“There is no room for slacking off in this competition,” Bruhn said.

Patrick Dangerfield will be back next week. Getty Images

“I knew Richmond, obviously they’ve got a few out there, but that doesn’t mean they’re not going to bring the heat and they’re not going to bring the pressure, so we were probably a bit less on top. half.

“But we were able to pull it back and finish the game well.”

Scott said Geelong would be looking to get their skipper back for next Sunday’s clash with league leaders Sydney at the SCG after he “had a really good couple of weeks on the track”.

“He tracks really well, Pat, and he’s going to be a great addition,” Bruhn said.

“We kind of have that next-man-up mentality, but when you have Patty Danger coming back, it’s a beautiful one.”

One negative for Geelong was the loss of Ollie Henry to hamstring awareness in the second quarter, but Scott said the decision to take him out was precautionary.

The Tigers weigh up Dusty’s decision ahead of the Crows clash

Injury-hit and undermanned Richmond face the dilemma of whether to take club champion Dustin Martin to Adelaide on Thursday night to play his 300th game in a five-day break.

If the Tigers rest their three-time premiership star, he could celebrate the milestone the following week in front of the Richmond faithful at the MCG against Hawthorn.

Dustin Martin’s next game will be his 300th. AFL photos

Richmond coach Yze said the decision to play Martin would not be made to save his 300th game for the MCG – a feat which saw him win a record three Norm Smith Medals.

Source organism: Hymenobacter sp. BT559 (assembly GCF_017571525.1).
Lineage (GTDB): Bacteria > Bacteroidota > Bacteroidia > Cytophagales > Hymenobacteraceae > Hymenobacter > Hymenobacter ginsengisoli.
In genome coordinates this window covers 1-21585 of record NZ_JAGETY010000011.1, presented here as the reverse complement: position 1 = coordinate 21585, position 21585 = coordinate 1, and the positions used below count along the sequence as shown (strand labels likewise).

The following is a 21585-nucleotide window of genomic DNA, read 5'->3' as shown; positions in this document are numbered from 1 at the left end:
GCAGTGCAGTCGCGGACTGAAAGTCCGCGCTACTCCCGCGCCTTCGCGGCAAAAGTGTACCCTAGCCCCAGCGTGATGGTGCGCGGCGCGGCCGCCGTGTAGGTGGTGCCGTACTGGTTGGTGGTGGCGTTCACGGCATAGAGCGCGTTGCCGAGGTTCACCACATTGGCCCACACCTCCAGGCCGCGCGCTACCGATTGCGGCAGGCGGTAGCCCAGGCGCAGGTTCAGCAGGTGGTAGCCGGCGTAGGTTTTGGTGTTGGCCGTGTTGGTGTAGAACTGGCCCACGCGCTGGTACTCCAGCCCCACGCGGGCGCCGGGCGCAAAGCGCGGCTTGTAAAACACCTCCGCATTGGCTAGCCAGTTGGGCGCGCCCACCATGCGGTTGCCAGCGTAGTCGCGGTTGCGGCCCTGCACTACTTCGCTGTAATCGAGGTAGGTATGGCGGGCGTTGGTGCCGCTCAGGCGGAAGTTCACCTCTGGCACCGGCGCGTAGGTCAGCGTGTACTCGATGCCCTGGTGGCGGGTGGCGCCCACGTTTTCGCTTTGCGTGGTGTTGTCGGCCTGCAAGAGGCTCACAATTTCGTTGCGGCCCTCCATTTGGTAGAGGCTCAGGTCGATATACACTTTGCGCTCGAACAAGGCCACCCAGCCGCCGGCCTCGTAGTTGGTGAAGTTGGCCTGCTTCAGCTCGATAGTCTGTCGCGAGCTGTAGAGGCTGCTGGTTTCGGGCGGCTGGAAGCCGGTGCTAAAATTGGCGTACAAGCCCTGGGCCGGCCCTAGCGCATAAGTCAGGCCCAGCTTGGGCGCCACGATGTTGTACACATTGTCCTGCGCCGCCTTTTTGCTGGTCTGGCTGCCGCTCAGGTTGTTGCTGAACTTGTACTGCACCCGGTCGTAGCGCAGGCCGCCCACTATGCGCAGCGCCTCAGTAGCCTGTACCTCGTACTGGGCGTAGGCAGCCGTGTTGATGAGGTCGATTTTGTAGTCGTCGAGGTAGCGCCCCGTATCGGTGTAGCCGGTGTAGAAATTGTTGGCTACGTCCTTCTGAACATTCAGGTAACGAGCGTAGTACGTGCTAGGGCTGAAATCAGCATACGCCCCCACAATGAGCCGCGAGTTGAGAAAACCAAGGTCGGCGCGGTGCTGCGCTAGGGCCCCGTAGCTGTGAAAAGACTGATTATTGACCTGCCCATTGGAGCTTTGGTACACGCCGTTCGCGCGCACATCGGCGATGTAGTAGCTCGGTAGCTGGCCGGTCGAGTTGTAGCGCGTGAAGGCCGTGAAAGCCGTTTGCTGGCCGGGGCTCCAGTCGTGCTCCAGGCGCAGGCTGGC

“Oh no, it won’t happen because we have a five day break,” Yze said.

“So we’ll probably have three or four players in that category, depending on their age and workload, who could be a big risk to play against Adelaide no matter what.

“So we’ll go through that and see who does well and things like that, and he’s obviously going to be one of those players. So we will let you know as soon as we can.

“We’re about performance and things we want and he’ll want to play but, as I said, if it’s too risky based on a five-day break … we’ll make that decision later in the week. “

The Tigers’ injury curse continued Saturday night, with impressive forward Mykelti Lefau sidelined with a knee injury and Marlion Pickett ruled out of the game with a calf complaint.

“It looks like he hurt his knee,” Yze said of Lefau. “Obviously he’s going to go for scans on Monday. It will be earth-shattering if it is, because he is in good form and a real talent.

“So if it is, we’ll wrap our arms around him like we did with the other guys who got hurt, but hopefully that might not be the case.”

As well as being sidelined with a calf injury, Pickett could be looking at a fine for appearing to give the Geelong crowd the bird as he strolled off the ground.

“I didn’t see him,” Yze said. “But if he did, yes, it would be disappointing. I would definitely talk to him.”

In a lighter moment, Yze said key back Noah Balta was referring to a bench notebook during the second term as he tried to explain Geelong’s blocking formation and what they were doing in the forward their 50.

“He called me and I couldn’t read his writing, but he was smart,” Yze said.

“Look, it was just a different way of explaining what he was trying to convey. So it made sense in the end and he had a really good game.”